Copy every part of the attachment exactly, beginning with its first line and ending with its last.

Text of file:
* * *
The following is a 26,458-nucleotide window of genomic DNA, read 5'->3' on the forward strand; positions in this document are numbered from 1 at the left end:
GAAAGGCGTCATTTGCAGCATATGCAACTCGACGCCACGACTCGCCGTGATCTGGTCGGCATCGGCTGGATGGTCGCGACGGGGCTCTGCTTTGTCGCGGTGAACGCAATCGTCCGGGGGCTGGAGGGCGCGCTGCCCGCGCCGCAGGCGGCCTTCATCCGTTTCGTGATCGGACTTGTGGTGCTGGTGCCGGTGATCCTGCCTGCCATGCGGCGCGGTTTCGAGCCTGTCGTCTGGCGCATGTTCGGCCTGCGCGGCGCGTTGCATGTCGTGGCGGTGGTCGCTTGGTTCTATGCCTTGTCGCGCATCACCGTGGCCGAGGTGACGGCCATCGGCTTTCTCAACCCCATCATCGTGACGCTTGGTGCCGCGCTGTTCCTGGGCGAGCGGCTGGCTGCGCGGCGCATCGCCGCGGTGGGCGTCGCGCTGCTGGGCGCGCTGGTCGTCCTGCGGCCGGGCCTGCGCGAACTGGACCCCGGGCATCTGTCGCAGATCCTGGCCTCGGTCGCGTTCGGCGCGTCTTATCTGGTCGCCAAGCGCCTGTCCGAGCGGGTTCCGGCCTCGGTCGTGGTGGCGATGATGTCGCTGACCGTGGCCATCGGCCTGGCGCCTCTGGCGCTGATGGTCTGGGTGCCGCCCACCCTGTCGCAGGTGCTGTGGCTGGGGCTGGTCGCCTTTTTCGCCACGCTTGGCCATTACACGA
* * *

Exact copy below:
The following is a 26,458-nucleotide window of genomic DNA, read 5'->3' on the forward strand; positions in this document are numbered from 1 at the left end:
GAAAGGCGTCATTTGCAGCATATGCAACTCGACGCCACGACTCGCCGTGATCTGGTCGGCATCGGCTGGATGGTCGCGACGGGGCTCTGCTTTGTCGCGGTGAACGCAATCGTCCGGGGGCTGGAGGGCGCGCTGCCCGCGCCGCAGGCGGCCTTCATCCGTTTCGTGATCGGACTTGTGGTGCTGGTGCCGGTGATCCTGCCTGCCATGCGGCGCGGTTTCGAGCCTGTCGTCTGGCGCATGTTCGGCCTGCGCGGCGCGTTGCATGTCGTGGCGGTGGTCGCTTGGTTCTATGCCTTGTCGCGCATCACCGTGGCCGAGGTGACGGCCATCGGCTTTCTCAACCCCATCATCGTGACGCTTGGTGCCGCGCTGTTCCTGGGCGAGCGGCTGGCTGCGCGGCGCATCGCCGCGGTGGGCGTCGCGCTGCTGGGCGCGCTGGTCGTCCTGCGGCCGGGCCTGCGCGAACTGGACCCCGGGCATCTGTCGCAGATCCTGGCCTCGGTCGCGTTCGGCGCGTCTTATCTGGTCGCCAAGCGCCTGTCCGAGCGGGTTCCGGCCTCGGTCGTGGTGGCGATGATGTCGCTGACCGTGGCCATCGGCCTGGCGCCTCTGGCGCTGATGGTCTGGGTGCCGCCCACCCTGTCGCAGGTGCTGTGGCTGGGGCTGGTCGCCTTTTTCGCCACGCTTGGCCATTACACGA